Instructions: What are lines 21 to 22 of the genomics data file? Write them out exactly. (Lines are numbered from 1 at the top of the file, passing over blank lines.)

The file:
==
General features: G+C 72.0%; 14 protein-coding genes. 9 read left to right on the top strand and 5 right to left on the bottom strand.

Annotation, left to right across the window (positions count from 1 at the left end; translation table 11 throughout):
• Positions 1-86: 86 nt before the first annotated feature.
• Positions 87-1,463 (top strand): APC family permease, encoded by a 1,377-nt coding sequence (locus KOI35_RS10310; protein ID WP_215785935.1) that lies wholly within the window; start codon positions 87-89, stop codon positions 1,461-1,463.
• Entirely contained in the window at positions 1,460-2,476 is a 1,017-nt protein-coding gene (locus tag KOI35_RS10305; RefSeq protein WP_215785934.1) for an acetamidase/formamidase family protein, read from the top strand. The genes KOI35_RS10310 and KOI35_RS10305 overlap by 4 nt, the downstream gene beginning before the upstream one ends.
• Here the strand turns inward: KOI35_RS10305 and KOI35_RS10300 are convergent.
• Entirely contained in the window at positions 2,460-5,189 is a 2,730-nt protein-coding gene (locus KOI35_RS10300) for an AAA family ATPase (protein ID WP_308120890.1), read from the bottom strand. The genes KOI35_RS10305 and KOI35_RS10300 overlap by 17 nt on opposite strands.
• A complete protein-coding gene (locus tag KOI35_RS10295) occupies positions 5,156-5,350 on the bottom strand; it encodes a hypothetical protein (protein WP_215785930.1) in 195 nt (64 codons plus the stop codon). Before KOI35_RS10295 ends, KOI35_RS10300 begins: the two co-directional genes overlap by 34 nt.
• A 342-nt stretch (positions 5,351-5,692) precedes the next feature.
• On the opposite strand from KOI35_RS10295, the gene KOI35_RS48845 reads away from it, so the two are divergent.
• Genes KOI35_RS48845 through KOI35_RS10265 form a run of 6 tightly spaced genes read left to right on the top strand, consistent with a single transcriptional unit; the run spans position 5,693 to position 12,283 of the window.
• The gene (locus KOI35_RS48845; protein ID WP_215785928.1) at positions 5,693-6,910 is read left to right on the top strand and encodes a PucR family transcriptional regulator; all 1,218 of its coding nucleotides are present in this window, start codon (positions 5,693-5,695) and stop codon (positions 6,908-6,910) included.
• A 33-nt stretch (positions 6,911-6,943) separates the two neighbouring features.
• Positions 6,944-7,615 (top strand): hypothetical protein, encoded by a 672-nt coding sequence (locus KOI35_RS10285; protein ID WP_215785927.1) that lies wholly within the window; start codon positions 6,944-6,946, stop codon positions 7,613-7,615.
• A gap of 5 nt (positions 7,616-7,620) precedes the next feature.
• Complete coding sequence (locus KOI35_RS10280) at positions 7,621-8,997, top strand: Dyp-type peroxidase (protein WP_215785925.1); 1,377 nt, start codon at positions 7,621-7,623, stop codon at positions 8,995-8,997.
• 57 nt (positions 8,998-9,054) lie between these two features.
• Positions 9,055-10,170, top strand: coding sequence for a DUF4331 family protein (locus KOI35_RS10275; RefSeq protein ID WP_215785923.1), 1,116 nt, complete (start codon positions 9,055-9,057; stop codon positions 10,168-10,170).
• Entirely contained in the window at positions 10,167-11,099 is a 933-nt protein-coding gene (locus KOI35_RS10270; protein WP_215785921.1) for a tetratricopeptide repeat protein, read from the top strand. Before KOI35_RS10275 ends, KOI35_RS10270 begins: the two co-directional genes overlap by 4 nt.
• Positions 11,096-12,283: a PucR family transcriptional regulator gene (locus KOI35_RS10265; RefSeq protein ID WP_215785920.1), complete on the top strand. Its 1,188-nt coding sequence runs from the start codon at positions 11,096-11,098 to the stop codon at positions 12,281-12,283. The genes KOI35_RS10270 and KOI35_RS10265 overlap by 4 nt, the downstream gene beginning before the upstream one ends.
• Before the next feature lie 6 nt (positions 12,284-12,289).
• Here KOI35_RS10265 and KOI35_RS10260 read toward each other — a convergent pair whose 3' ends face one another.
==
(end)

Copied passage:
• Before the next feature lie 6 nt (positions 12,284-12,289).
• Here KOI35_RS10265 and KOI35_RS10260 read toward each other — a convergent pair whose 3' ends face one another.